“I know that I can write, a couple of my stories are good, my descriptions of the ‘Secret Annex’ are humorous, there’s a lot in my diary that speaks, but whether I have real talent remains to be seen.”

She had the intention to become either a journalist or novelist, but she was not without doubts about her writing and her story.

“Everything here is so mixed up, nothing’s connected any more, and sometimes I very much doubt whether anyone in the future will be interested in all my tosh. ‘The Unbosomings of an Ugly Duckling’ will be the title of all this nonsense.”

She was rewriting the old pages but also adding new content. When she ran out of composition books, she started writing on loose sheets of paper. In the spring and summer of 1944, she filled more than 300 pages of loose paper and she was still working on it when the Nazis raided the secret annex in August of 1944. All of the inhabitants were sent to concentration camps.

Anne died of typhus in the Bergen-Belsen concentration camp in 1945. Of the eight members of the Secret Annex, only Anne’s father, Otto Frank, survived.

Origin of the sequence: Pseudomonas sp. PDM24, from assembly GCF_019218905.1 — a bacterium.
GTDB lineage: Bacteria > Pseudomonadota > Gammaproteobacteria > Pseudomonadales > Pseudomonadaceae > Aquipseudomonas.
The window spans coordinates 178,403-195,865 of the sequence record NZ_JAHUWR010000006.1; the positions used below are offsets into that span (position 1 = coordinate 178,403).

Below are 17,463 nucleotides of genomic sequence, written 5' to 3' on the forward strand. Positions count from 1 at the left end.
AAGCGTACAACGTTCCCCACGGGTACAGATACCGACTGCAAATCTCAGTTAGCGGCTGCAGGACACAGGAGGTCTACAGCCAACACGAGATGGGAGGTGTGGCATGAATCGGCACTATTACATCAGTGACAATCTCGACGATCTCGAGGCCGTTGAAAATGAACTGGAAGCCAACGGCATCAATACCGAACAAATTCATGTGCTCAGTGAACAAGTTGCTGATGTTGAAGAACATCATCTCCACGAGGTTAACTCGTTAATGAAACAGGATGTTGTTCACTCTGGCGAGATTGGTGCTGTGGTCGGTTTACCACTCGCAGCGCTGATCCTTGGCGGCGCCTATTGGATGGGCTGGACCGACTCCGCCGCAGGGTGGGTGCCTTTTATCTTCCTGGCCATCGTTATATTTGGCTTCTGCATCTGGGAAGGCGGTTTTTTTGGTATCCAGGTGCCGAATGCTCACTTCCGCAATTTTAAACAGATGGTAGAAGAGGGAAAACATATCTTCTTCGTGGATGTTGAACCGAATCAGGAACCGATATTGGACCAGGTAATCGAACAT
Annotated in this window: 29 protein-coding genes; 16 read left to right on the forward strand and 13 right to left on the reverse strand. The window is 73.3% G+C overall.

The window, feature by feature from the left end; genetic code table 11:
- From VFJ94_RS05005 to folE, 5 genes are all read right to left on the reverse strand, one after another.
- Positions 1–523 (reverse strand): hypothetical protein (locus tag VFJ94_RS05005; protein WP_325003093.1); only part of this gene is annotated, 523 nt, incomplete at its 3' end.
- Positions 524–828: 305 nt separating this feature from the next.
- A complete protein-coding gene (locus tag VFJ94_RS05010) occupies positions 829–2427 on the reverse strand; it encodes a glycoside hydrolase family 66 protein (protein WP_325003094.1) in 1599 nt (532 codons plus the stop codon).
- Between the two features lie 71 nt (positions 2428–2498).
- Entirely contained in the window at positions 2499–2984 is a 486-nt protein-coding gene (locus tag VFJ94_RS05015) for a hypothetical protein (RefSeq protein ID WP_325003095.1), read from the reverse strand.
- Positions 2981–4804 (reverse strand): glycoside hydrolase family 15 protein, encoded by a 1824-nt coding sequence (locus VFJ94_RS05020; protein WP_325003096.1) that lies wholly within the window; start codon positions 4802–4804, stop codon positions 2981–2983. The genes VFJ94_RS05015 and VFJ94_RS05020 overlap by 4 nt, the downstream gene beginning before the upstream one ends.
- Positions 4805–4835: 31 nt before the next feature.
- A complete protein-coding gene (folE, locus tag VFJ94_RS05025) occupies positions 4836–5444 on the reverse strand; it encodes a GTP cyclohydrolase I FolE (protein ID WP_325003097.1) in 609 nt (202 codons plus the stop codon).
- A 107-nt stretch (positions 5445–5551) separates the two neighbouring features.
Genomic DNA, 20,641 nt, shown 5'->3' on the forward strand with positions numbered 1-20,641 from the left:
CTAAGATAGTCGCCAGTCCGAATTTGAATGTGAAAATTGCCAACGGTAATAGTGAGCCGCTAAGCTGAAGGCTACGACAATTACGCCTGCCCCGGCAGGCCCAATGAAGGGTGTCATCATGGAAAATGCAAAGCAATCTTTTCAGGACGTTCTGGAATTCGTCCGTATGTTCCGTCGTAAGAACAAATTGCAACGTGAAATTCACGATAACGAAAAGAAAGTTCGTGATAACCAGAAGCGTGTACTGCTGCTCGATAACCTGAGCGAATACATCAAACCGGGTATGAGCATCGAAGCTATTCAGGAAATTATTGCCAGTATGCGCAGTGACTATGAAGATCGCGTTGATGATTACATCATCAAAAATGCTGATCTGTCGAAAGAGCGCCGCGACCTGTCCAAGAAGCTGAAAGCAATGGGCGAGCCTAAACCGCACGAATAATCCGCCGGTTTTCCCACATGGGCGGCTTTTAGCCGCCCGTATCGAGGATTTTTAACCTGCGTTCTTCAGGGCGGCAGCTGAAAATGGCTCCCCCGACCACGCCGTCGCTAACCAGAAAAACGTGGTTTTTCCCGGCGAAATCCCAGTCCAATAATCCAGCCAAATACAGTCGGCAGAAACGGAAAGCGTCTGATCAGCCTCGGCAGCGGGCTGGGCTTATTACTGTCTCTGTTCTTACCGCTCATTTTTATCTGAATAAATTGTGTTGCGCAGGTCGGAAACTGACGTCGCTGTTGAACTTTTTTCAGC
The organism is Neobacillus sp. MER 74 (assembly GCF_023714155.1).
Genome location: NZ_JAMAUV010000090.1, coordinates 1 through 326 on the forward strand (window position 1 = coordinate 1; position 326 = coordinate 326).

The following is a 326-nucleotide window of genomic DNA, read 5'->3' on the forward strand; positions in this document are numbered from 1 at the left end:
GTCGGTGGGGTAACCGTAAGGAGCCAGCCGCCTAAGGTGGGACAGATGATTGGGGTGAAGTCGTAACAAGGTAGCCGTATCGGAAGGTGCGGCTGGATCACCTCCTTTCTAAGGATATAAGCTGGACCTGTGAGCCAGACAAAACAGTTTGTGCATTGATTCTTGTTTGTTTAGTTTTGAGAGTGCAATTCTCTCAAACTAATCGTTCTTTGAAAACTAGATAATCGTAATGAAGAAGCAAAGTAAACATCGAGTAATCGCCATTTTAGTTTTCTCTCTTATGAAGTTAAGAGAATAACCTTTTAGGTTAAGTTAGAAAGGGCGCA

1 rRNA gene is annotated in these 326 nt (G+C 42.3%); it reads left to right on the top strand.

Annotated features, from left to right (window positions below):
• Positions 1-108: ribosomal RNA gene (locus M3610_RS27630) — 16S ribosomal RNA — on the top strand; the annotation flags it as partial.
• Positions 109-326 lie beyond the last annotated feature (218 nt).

Miep Gies was one of the Franks’ friends who had helped them during their years of hiding. She and her husband were active in the Dutch resistance. After the annex was raided, Miep Gies found Anne’s writing and kept it, hoping to return it to Anne herself one day. When she learned that Anne had died, she passed it on to Otto, who edited and eventually published his daughter’s story.

In Het Achterhuis (The Secret Annex) Anne omitted a lot of the first diary. (The first version is referred to as “A” and the revised version as “B.”) For example, while writing A, she was very much infatuated or in love with Peter van Pels. They had intimate conversations.